Love Conflicts, Part I

You don’t need a villain to create conflict.

I read this today and thought, wow, interesting statement. It’s true in that good people can create conflict among themselves.

But here’s my opinion. You don’t need a villain to create conflict, but sometimes that’s only because there isn’t a flesh and blood villain. Some villains don’t come in the shape or form of a man twirling his moustache, or Joker, or Poison Ivy (I was watching Gotham last night…so yeah).

But the villain is still there, an abstract idea or belief, an opinion or judgment that stirs the air and prevents the main characters from moving forward in accomplishing the task at hand…such as falling in love.

In many a love story, the conflict between the hero and the heroine stems from conflicting goals or morals. Falling in love isn’t easy. It’s frustrating and messy and involves other people, other factors, despite how some may feel love should only involve the couple and nobody else. Nothing else.

And guess what. These conflicts are not fiction. They happen in real life. I think that’s why I, and millions of other readers, love to read about them.

To name a few conflicts off the top of my head: Being from two different worlds, the need to find oneself first before falling in love, misunderstandings driving wedges between the characters, allowing past hurts to get in the way of finding love again, allowing other voices to drown out one’s own heart.

I remember crying my eyes out in the first few pages of Ms. Austen’s novel, when Anne Elliott is persuaded not to marry the love of her life just because he’s poor. Persuaded by family and friends, outside influences instead of her own heart.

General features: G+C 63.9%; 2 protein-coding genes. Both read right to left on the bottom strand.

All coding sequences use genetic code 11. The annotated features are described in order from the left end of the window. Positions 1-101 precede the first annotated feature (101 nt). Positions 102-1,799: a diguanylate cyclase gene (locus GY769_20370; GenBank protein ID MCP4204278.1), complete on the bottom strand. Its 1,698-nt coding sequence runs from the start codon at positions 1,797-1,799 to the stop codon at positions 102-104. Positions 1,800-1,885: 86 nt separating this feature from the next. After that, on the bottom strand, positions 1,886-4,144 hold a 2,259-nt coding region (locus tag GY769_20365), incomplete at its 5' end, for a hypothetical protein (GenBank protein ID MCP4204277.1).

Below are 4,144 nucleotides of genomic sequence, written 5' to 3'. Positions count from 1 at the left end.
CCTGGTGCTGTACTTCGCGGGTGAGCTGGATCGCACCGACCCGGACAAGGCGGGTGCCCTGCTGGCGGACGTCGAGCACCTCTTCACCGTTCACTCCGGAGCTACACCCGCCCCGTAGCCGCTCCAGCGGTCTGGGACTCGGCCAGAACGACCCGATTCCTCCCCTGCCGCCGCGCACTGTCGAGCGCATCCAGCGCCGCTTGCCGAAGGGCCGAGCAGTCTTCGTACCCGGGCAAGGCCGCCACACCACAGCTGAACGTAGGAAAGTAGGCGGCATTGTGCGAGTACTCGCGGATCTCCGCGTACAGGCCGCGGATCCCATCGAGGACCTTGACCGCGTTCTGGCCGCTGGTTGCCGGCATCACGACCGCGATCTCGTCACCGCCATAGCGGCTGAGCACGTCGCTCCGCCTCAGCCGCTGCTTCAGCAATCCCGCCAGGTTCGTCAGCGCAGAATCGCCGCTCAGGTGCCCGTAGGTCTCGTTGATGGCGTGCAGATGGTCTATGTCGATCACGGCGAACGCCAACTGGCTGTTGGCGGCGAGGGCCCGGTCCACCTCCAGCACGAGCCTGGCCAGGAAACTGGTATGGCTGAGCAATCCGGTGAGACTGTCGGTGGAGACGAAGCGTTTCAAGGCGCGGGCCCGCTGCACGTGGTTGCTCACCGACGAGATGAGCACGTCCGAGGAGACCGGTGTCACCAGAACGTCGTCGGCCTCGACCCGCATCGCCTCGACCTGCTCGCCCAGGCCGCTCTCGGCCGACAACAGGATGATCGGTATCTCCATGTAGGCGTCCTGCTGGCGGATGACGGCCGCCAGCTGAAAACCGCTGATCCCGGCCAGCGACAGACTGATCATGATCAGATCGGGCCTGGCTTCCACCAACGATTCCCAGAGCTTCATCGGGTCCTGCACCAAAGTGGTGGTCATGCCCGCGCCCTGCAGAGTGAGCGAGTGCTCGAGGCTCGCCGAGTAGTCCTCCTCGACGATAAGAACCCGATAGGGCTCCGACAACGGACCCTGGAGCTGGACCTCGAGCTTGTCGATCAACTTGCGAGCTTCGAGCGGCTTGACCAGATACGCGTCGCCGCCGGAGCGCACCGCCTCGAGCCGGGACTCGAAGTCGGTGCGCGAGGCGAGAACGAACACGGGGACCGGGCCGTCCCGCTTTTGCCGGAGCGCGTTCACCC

I remember bawling when Jane still cannot deny her love for Mr. Rochester, despite his having deceived her. (I also remember years later, cracking up at my best friend for crying over this during the movie—I already knew it was coming—and yes, I know that was mean of me). Anyway, he does something so despicable, and yet she continues, despite herself, to love someone who seems all sorts of wrong. He’s a complete asshole, and she knows it, yet she can’t stop loving him. Loving and hating him. Loving and hating herself. An internal battle between her moral integrity and her desires. (No, I do not believe the lady in the attic is the villain. Ever read Wide Sargasso Sea? Yeah…poor woman)

I remember actually yelling out loud at Anne Shirley when she refuses Gilbert Blythe’s proposal of marriage simply because he is not the picture of her ideal man. An internal conflict again. Not knowing herself, seeking to find who she truly is, what she truly wants, what love truly is–this is why it takes so long for them to be together. I screamed at her while reading the rest of Anne of the Island.

One of my favorite romance novel series, by my favorite romance author, Lisa Kleypas, features four wallflowers in the Victorian era (wallflowers…no idea why I liked it so much 😉 ). The first book is centered on an impoverished aristocratic woman and a wealthy entrepreneurial man who also happens to be the son of a butcher.

I remember devouring this novel one spring night before my biochem final during my junior year of college, and then re-reading it three times right after. (Was it biochem or embryology…or physiology? I don’t remember that at all, haha)

In the aforementioned examples, there is nothing physical stopping these couples from being together. What is in their way is the idea that they might end up making the wrong choice in being together, that they might screw things up forever, suffer disgrace or irreparable damage. And so they must overcome those thoughts, those second guesses, in order to fall in love.

One Comment Add yours

  1. Sentient Ink says:

    Good article 🙂 always good to think about about the many ways conflicts and obstacles can manifest in fiction.

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